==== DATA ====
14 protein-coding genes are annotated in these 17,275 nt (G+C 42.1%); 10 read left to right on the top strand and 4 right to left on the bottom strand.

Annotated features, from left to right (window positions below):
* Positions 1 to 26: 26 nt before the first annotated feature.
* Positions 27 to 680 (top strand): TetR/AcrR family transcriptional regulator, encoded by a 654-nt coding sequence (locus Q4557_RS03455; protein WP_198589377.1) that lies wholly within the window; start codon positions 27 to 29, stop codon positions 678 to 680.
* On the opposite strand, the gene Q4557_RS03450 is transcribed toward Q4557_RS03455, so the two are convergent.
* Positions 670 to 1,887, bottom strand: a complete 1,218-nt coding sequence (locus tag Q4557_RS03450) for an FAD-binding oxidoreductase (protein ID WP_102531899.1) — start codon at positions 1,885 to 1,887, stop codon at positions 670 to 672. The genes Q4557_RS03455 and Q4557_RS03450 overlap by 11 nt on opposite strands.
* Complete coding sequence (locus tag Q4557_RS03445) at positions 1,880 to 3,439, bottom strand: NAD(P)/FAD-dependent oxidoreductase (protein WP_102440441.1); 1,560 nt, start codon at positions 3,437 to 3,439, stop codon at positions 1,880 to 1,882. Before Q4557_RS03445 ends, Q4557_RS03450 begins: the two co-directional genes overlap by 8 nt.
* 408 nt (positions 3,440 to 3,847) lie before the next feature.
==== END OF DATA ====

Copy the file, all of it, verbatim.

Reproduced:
14 protein-coding genes are annotated in these 17,275 nt (G+C 42.1%); 10 read left to right on the top strand and 4 right to left on the bottom strand.

Annotated features, from left to right (window positions below):
* Positions 1 to 26: 26 nt before the first annotated feature.
* Positions 27 to 680 (top strand): TetR/AcrR family transcriptional regulator, encoded by a 654-nt coding sequence (locus Q4557_RS03455; protein WP_198589377.1) that lies wholly within the window; start codon positions 27 to 29, stop codon positions 678 to 680.
* On the opposite strand, the gene Q4557_RS03450 is transcribed toward Q4557_RS03455, so the two are convergent.
* Positions 670 to 1,887, bottom strand: a complete 1,218-nt coding sequence (locus tag Q4557_RS03450) for an FAD-binding oxidoreductase (protein ID WP_102531899.1) — start codon at positions 1,885 to 1,887, stop codon at positions 670 to 672. The genes Q4557_RS03455 and Q4557_RS03450 overlap by 11 nt on opposite strands.
* Complete coding sequence (locus tag Q4557_RS03445) at positions 1,880 to 3,439, bottom strand: NAD(P)/FAD-dependent oxidoreductase (protein WP_102440441.1); 1,560 nt, start codon at positions 3,437 to 3,439, stop codon at positions 1,880 to 1,882. Before Q4557_RS03445 ends, Q4557_RS03450 begins: the two co-directional genes overlap by 8 nt.
* 408 nt (positions 3,440 to 3,847) lie before the next feature.